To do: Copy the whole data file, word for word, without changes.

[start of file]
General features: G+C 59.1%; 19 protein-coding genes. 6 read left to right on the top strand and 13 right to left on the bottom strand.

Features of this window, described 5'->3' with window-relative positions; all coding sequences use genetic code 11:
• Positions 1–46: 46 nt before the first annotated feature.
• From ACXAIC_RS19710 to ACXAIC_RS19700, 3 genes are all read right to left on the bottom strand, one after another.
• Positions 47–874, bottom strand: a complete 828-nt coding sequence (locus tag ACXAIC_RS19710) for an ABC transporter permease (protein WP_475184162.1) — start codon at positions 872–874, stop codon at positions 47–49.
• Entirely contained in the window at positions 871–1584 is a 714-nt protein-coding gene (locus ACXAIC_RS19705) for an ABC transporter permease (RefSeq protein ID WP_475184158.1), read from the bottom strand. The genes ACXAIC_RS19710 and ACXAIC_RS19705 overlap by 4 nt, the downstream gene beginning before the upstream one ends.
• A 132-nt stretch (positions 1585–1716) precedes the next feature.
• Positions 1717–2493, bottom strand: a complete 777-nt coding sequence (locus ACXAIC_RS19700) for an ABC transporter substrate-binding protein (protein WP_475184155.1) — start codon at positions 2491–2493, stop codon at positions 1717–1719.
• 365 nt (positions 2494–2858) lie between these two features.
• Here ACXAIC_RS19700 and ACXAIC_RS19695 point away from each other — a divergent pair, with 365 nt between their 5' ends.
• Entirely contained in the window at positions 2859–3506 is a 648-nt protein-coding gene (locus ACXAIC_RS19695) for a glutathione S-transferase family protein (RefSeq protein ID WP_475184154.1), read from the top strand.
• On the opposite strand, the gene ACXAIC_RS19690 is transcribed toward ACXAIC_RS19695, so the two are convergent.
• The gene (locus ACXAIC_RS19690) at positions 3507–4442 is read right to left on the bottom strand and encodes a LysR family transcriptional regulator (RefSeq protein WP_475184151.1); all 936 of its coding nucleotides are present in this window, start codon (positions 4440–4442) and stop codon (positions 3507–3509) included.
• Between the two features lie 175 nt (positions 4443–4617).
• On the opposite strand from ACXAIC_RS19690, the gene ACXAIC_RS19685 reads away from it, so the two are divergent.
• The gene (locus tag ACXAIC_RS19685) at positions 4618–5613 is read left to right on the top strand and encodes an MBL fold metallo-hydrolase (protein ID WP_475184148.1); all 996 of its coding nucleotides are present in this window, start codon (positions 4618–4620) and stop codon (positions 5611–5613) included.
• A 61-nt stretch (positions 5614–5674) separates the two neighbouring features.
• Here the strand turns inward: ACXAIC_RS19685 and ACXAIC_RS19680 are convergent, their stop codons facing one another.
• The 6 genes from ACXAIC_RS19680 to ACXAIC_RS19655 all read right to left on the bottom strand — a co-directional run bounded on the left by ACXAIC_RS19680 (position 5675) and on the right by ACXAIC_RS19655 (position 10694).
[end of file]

General features: G+C 59.1%; 19 protein-coding genes. 6 read left to right on the top strand and 13 right to left on the bottom strand.

Features of this window, described 5'->3' with window-relative positions; all coding sequences use genetic code 11:
• Positions 1–46: 46 nt before the first annotated feature.
• From ACXAIC_RS19710 to ACXAIC_RS19700, 3 genes are all read right to left on the bottom strand, one after another.
• Positions 47–874, bottom strand: a complete 828-nt coding sequence (locus tag ACXAIC_RS19710) for an ABC transporter permease (protein WP_475184162.1) — start codon at positions 872–874, stop codon at positions 47–49.
• Entirely contained in the window at positions 871–1584 is a 714-nt protein-coding gene (locus ACXAIC_RS19705) for an ABC transporter permease (RefSeq protein ID WP_475184158.1), read from the bottom strand. The genes ACXAIC_RS19710 and ACXAIC_RS19705 overlap by 4 nt, the downstream gene beginning before the upstream one ends.
• A 132-nt stretch (positions 1585–1716) precedes the next feature.
• Positions 1717–2493, bottom strand: a complete 777-nt coding sequence (locus ACXAIC_RS19700) for an ABC transporter substrate-binding protein (protein WP_475184155.1) — start codon at positions 2491–2493, stop codon at positions 1717–1719.
• 365 nt (positions 2494–2858) lie between these two features.
• Here ACXAIC_RS19700 and ACXAIC_RS19695 point away from each other — a divergent pair, with 365 nt between their 5' ends.
• Entirely contained in the window at positions 2859–3506 is a 648-nt protein-coding gene (locus ACXAIC_RS19695) for a glutathione S-transferase family protein (RefSeq protein ID WP_475184154.1), read from the top strand.
• On the opposite strand, the gene ACXAIC_RS19690 is transcribed toward ACXAIC_RS19695, so the two are convergent.
• The gene (locus ACXAIC_RS19690) at positions 3507–4442 is read right to left on the bottom strand and encodes a LysR family transcriptional regulator (RefSeq protein WP_475184151.1); all 936 of its coding nucleotides are present in this window, start codon (positions 4440–4442) and stop codon (positions 3507–3509) included.
• Between the two features lie 175 nt (positions 4443–4617).
• On the opposite strand from ACXAIC_RS19690, the gene ACXAIC_RS19685 reads away from it, so the two are divergent.
• The gene (locus tag ACXAIC_RS19685) at positions 4618–5613 is read left to right on the top strand and encodes an MBL fold metallo-hydrolase (protein ID WP_475184148.1); all 996 of its coding nucleotides are present in this window, start codon (positions 4618–4620) and stop codon (positions 5611–5613) included.
• A 61-nt stretch (positions 5614–5674) separates the two neighbouring features.
• Here the strand turns inward: ACXAIC_RS19685 and ACXAIC_RS19680 are convergent, their stop codons facing one another.
• The 6 genes from ACXAIC_RS19680 to ACXAIC_RS19655 all read right to left on the bottom strand — a co-directional run bounded on the left by ACXAIC_RS19680 (position 5675) and on the right by ACXAIC_RS19655 (position 10694).